Respiratory viruses Categories of Respiratory Viruses Orthomyxoviridae: Influenz
Boyd, Sammy, Host has reference to this Academic Journal, PHwiki organized this Journal Respiratory viruses Categories of Respiratory Viruses Orthomyxoviridae: Influenza virus Paramyxoviridae : Parainfluenza virus; Mumps virus; Measles; Respiratory syneytical virus Togaviridae: Rubella Virus Coronaviridae: Corona Virus; SARS virus Adenoviridae : human Adenovirus picornaviridae: Rhino Virus; Reoviridae: Influenza virus Orthomyxoviridae: Influenza virus Influenza is a disease caused by Influenza virus ,a member of the Orthomyxoviridae.
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Genome of Influenza virus 8 negative sense RNA nucleocapsid segments The ‘RNP’ (RNA + nucleoprotein) is in a helical as long as m with the 3 polymerase polypeptides associated with each segment. The segmented genome promotes genetic diversity caused by mutation in addition to reassortment of segments on infection with two different strains Virion spherical/ovoid, 80-120nm diameter, The inner side of the envelope is lined by the matrix protein, stable type-specific. Virion The outer surface of the particle consists of a lipid envelope from which project prominent glycoprotein spikes of two types, the haemagglutinin, ~135Å trimer (HA), in addition to neuraminidase, ~60Å tetramer (NA).
Haemagglutinin (HA) Encoded by RNA segment 4 Can agglutinate red blood cells – hence the nomenclature Cleavage by host-cell protease is required (resulting in HA1 in addition to HA2) as long as infection to occur Hemagglutinin glycoprotein is the viral attachment protein in addition to fusion protein , in addition to it elicits neutralizing , protective antibody responses Neuraminadase (NA) Encoded by RNA segment 6 Enzyme that uses neuraminic (sialic) acid as a substrate Important in releasing mature virus from cells ORTHOMYXOVIRUSES M1 protein helical nucleocapsid (RNA plus NP protein) HA – hemagglutinin polymerase complex lipid bilayer membrane NA – neuraminidase type A, B, C : NP, M1 protein sub-types: HA or NA protein
Influenza virus A Replication Influenza transcribe in addition to replicates its genome in the target cell nucleus assemble in addition to buds from the plasma membrane Influenza virus
Antigen Soluble antigens: include ribonucleoprotein in addition to M protein which are much stable in antigenicity. Surface antigens: include HA in addition to NA which are much variable in antigenicity. Types Influenza viruses are divided into 3 groups determined by the ribonucleoprotein (RNP) antigen in addition to M antigen: Group A – This group is the cause of epidemics in addition to p in addition to emics in addition to has an avian intermediate host (IH) Group B – This group causes epidemics in addition to has no IH Group C – This group does not cause epidemics in addition to causes mild disease TYPE A ++++ yes yes yes shift, drift yes sensitive sensitive 2 severity of illness animal reservoir human p in addition to emics human epidemics antigenic changes segmented genome amantadine, rimantidine zanamivir surface glycoproteins TYPE B ++ no no yes drift yes no effect sensitive 2 TYPE C + no no no (sporadic) drift yes no effect (1)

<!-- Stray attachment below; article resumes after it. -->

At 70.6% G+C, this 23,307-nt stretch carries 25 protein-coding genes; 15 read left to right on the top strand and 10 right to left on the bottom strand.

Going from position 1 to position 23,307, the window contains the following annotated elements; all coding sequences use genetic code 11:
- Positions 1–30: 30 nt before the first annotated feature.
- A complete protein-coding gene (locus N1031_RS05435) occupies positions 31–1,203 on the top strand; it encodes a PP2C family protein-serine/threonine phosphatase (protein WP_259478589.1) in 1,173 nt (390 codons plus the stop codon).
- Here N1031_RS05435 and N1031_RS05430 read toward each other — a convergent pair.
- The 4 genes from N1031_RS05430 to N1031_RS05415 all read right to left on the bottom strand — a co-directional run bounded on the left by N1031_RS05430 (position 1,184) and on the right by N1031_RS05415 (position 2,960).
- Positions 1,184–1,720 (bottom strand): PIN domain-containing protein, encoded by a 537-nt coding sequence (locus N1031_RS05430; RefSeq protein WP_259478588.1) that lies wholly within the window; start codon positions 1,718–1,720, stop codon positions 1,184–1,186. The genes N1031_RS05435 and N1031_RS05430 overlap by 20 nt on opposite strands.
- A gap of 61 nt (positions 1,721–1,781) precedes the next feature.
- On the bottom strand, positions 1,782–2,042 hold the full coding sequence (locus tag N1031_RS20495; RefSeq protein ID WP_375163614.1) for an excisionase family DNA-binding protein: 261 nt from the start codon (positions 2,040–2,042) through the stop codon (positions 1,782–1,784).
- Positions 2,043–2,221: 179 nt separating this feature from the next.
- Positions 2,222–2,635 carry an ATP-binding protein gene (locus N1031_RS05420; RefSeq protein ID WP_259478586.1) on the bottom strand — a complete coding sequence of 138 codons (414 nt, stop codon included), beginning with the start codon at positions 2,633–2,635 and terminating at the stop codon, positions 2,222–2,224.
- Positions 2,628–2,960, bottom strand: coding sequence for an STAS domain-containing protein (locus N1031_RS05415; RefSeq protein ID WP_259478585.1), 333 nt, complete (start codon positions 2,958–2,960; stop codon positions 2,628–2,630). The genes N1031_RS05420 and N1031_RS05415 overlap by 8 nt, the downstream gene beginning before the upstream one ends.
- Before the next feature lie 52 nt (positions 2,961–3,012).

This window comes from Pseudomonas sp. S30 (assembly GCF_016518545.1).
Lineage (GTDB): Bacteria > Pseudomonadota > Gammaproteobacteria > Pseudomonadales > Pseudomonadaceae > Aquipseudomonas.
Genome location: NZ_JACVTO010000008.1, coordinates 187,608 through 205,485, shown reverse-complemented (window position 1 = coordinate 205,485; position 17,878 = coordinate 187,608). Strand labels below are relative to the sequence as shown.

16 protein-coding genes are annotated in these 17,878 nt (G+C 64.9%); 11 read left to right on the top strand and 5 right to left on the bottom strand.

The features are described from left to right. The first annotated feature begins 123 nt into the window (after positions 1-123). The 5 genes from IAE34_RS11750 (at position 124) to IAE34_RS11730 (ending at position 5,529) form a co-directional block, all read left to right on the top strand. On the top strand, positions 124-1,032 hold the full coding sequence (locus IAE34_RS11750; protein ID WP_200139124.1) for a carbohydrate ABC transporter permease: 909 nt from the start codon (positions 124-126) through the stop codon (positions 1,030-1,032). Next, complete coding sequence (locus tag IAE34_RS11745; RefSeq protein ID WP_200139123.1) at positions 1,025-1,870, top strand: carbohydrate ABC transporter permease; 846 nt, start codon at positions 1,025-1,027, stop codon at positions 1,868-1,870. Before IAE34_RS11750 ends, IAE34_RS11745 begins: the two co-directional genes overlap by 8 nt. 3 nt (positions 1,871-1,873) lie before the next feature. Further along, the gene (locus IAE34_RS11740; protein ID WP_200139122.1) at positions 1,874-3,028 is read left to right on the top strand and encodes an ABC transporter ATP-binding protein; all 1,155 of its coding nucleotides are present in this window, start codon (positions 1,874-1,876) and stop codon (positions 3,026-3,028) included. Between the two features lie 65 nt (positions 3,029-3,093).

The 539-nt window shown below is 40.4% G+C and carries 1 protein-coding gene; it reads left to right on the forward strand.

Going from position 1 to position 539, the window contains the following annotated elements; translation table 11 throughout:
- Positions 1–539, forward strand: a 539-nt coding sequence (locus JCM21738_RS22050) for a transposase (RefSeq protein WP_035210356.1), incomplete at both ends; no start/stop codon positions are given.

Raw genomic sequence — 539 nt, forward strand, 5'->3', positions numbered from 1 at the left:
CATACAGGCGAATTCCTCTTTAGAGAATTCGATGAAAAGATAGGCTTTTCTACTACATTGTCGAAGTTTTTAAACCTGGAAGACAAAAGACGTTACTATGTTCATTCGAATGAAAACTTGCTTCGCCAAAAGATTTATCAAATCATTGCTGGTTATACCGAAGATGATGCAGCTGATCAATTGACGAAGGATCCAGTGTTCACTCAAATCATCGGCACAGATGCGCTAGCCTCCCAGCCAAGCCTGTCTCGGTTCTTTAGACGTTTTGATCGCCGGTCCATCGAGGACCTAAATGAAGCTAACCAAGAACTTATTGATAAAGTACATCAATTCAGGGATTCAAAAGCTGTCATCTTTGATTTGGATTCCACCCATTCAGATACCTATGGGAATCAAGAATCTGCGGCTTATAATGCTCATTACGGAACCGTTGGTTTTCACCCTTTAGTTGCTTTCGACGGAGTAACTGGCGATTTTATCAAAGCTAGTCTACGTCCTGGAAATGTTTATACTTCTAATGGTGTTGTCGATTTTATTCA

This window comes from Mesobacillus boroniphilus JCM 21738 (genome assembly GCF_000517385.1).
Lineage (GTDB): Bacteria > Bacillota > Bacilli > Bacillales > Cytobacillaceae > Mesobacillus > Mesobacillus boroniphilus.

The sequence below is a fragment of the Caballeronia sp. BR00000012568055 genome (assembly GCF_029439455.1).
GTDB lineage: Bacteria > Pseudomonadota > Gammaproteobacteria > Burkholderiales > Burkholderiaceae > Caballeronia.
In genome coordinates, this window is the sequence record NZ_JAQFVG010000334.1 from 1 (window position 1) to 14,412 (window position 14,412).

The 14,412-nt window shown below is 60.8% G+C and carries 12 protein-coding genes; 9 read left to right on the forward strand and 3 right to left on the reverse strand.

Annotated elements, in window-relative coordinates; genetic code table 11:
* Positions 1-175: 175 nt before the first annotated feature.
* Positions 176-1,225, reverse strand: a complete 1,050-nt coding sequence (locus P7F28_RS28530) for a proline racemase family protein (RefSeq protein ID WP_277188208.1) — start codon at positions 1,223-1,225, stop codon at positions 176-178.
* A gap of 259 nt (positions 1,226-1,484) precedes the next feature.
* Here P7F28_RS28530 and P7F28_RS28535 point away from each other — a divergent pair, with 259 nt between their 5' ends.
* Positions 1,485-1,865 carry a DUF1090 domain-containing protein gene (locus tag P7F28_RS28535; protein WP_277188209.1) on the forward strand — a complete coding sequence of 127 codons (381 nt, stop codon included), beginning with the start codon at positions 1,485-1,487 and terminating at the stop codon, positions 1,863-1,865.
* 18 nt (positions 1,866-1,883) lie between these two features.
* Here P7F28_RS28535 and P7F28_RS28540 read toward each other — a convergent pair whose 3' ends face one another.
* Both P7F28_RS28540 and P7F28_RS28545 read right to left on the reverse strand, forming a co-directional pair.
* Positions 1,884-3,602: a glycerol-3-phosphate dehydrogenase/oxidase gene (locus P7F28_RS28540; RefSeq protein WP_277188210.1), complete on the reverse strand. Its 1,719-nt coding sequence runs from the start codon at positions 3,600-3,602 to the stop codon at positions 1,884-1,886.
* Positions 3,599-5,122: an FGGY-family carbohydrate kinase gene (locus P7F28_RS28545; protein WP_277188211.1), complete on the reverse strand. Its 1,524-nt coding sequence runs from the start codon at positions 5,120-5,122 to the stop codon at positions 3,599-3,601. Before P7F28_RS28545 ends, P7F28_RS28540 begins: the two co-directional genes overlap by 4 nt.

Subtypes According to antigenicity of HA in addition to NA, influenza virus is divided into subtypes such as HnNm( H1N2, et al ) Variation in addition to Epidemiology Antigenic drift: median or small epidemic. Antigenic shift:large scale epidemic. Antigenic Shift Of Influenza virus Reassortment of genes is a common feature of Influenza A, but not B or C When two different “A” viruses infect the same cell, their RNA segments can become mixed during replication New viruses produced in this way may survive due to a selective advantage within the population
Antigenic Drift of Influenza Virus Constant mutations in the RNA of influenza which lead to polypeptide mutations Changes are less dramatic than those induced by Shift If these mutations affect HA or NA they may cause localized epidemics Epidemic
where do new HA in addition to NA come from 13 types HA 9 types NA all circulate in birds pigs avian in addition to human where do new HA in addition to NA come from why do we not have influenza B p in addition to emics so far no shifts have been recorded no animal reservoir known
Resistence The particles are relative labile ,not resistant to drying, etc. Pathogenesis Influenza is characterised by fever, myalgia, headache in addition to pharyngitis. In addition there may be cough in addition to in severe cases, prostration. There is usually not coryza(runny nose) which characterises common cold infections. Infection may be very mild, even asymptomatic, moderate or very severe Transmission Source of infection: patients in addition to carriers. AEROSOL 100,000 TO 1,000,000 VIRIONS PER DROPLET 18-72 HR INCUBATION
Aerosol Inoculation Of virus NORMAL TRACHEAL MUCOSA 3 DAYS POST-INFECTION 7 DAYS POST-INFECTION SYMPTOMS FEVER HEADACHE MYALGIA() COUGH RHINITIS() OCULAR SYMPTOMS
Important Characteristics Rhinoviruses are picornaviruses similar to enteroviruses but differ from them in having a buoyant density in cesium chloride of 1.40 g/ml in addition to in being Acid-labile Rhinoviruses are isolated commonly from the nose in addition to throat but very rarely from feces. These viruses cause upper respiratory tract infections, including the common cold Reovirus () Important Characteristics Virion: Icosahedal, 60-80nm in diameter, double capsid shell Genome: dsRNA Envelope: none Diseases: Acute respiratory tract infection in addition to Gastrointestinal infections
Boyd, Sammy Host
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